Turkey’s president Recep Tayyip Erdogan has promised a third nuclear power station to increase energy security as the strongman leader faces a tougher than expected campaign ahead of Sunday’s election.
During a social media broadcast with young voters, Erdogan said he would build another two nuclear power stations in addition to the site at Akkuyu on the Mediterranean coast, to be built by Russia.
Critics have pointed to seismic activity in the eastern Mediterranean and questioned the safety of building the plant there.
“Akkuyu will meet 10 per cent of our energy needs,” Erdogan said. He said another 10 per cent or more would be met by the second installation in Sinop.
“We will also have an opportunity to meet more than that with the third one.”
Erdogan and Russian President Vladimir Putin launched the construction at Akkuyu in April.
Akkuyu in southern Mersin province is due to have four reactors, each with a capacity of 1,200 megawatts, built by the Russian nuclear-energy agency, Rosatom.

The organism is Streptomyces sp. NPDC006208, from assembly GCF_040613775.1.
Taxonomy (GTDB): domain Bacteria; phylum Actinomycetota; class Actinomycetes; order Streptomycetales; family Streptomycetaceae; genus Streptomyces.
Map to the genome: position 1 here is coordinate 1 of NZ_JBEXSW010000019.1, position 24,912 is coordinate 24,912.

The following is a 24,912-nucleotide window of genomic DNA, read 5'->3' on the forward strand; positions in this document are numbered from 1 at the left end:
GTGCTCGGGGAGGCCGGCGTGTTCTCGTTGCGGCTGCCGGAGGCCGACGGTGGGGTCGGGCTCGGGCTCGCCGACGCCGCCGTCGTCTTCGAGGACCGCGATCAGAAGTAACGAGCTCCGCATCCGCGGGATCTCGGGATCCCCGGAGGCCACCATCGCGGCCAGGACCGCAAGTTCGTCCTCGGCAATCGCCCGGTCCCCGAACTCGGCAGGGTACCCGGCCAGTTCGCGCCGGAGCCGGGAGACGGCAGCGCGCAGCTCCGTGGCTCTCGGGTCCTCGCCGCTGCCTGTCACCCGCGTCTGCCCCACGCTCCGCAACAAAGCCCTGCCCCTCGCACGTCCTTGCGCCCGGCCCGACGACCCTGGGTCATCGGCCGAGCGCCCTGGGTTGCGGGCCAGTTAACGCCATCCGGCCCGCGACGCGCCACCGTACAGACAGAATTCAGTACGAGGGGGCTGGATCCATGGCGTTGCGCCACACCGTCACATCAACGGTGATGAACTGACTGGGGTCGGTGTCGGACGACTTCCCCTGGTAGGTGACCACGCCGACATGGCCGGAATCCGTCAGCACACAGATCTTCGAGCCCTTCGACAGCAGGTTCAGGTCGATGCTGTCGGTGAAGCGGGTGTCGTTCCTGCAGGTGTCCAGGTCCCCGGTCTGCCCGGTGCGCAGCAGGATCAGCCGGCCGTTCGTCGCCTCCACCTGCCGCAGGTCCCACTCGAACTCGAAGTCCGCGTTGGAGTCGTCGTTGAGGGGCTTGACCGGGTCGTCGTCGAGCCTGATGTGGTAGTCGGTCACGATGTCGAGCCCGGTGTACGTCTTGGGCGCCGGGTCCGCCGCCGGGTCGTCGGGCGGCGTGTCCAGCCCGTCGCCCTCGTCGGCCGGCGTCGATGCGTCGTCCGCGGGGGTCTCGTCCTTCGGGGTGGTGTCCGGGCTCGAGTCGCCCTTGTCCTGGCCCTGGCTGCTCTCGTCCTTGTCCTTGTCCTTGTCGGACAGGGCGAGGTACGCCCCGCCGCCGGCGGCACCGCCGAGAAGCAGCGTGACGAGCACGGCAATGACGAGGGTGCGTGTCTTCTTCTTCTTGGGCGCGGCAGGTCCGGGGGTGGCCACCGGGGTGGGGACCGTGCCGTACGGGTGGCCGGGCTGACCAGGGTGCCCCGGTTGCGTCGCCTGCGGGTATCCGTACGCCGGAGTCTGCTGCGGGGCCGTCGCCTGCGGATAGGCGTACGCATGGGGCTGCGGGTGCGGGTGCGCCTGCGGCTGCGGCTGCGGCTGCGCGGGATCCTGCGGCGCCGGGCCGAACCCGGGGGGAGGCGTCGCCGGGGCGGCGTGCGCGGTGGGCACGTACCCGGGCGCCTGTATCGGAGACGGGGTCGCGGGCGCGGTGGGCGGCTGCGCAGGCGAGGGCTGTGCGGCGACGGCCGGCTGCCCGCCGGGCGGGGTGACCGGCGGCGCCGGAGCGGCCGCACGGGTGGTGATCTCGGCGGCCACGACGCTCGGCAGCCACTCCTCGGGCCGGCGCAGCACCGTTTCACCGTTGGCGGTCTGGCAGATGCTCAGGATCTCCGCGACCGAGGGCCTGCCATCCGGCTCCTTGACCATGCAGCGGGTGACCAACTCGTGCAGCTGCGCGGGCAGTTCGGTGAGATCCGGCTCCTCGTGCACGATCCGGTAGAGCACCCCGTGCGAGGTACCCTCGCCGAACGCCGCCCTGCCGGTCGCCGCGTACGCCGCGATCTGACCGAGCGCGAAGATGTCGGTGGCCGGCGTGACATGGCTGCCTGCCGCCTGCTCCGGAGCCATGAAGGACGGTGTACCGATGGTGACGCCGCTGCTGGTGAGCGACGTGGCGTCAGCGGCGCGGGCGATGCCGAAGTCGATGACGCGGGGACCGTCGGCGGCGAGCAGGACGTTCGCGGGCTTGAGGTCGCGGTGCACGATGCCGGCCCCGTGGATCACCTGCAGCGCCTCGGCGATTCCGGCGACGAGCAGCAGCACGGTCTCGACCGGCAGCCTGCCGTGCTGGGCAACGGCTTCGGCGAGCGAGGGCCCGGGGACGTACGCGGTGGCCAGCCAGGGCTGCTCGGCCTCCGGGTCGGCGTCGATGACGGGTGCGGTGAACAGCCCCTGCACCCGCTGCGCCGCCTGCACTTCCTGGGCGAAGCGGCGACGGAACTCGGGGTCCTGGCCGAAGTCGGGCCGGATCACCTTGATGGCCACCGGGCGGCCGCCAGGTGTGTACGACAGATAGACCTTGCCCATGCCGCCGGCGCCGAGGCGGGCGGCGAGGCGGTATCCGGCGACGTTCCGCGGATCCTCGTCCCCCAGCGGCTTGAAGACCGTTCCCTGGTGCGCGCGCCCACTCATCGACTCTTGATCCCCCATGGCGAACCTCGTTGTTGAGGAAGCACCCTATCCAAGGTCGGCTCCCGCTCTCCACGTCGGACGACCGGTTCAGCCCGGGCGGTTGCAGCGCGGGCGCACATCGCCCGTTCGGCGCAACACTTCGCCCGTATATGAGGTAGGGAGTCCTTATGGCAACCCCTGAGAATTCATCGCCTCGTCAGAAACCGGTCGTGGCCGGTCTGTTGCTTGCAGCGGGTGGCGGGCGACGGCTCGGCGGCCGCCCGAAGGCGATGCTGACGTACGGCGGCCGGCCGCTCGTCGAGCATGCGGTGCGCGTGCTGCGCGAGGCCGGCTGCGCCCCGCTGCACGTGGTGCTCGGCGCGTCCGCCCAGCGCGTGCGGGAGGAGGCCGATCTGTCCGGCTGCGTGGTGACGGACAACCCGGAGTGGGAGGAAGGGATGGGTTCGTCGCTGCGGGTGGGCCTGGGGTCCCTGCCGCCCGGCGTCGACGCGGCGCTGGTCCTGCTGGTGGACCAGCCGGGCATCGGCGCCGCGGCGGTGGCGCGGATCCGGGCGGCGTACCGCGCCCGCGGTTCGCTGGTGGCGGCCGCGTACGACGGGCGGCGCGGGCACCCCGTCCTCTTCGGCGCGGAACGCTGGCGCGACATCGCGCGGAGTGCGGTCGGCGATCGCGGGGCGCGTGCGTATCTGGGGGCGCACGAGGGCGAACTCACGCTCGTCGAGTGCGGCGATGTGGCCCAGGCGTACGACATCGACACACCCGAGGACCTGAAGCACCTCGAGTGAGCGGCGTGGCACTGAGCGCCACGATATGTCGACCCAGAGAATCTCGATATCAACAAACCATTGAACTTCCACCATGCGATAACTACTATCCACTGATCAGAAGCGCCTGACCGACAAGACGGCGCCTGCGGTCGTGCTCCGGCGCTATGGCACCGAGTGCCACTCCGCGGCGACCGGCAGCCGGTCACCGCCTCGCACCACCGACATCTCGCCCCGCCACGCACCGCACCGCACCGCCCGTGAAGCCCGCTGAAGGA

The commissioning of the first power block is scheduled for 2023.
Whether Erdogan will be in power to construct the nuclear future is looking less certain than when he called the surprise presidential and parliamentary elections.
The leader of Turkey after Sunday’s vote will be in charge of key regional energy decisions. The Trans-Anatolian pipeline bringing gas from Azerbaijan to Europe is due to be completed, while Gazprom’s costly TurkStream pipeline is making steady progress towards the Balkans. The Turkish leader needs to decide whether it goes to Bulgaria or Greece. Erdogan has also disrupted Greek Cypriot attempts to exploit vast natural gas reserves near the divided island.
Muharrem Ince, Erdogan’s main presidential contender, according to polls, is a former physics teacher and the main opposition CHP’s candidate for president.
Ince leads an unlikely alliance between four opposition parties to challenge Erdogan.
Erdogan faces a depreciating lira, strained relations with the west and Nato and criticism from organisations like Amnesty International and Human Rights Watch as the dictatorial president tightened his grip on power.
Ince has surprised many with his ability to draw crowds and steer the national debate but Erdogan’s grip on the broadcast media has kept his coverage to a minimum.
“You’ll be the winners after this election,” Ince told the media after his press conference was not broadcast. “You’ll be free. You’ll be able to do your jobs freely when I win.”
Ince is due to hold a rally in Mersin, in the shadow of the Akkuyu building site.
Recep Tayyip Erdogan and Vladimir Putin open Akkuyu remotely from Ankara in April. Picture credit: Kremlin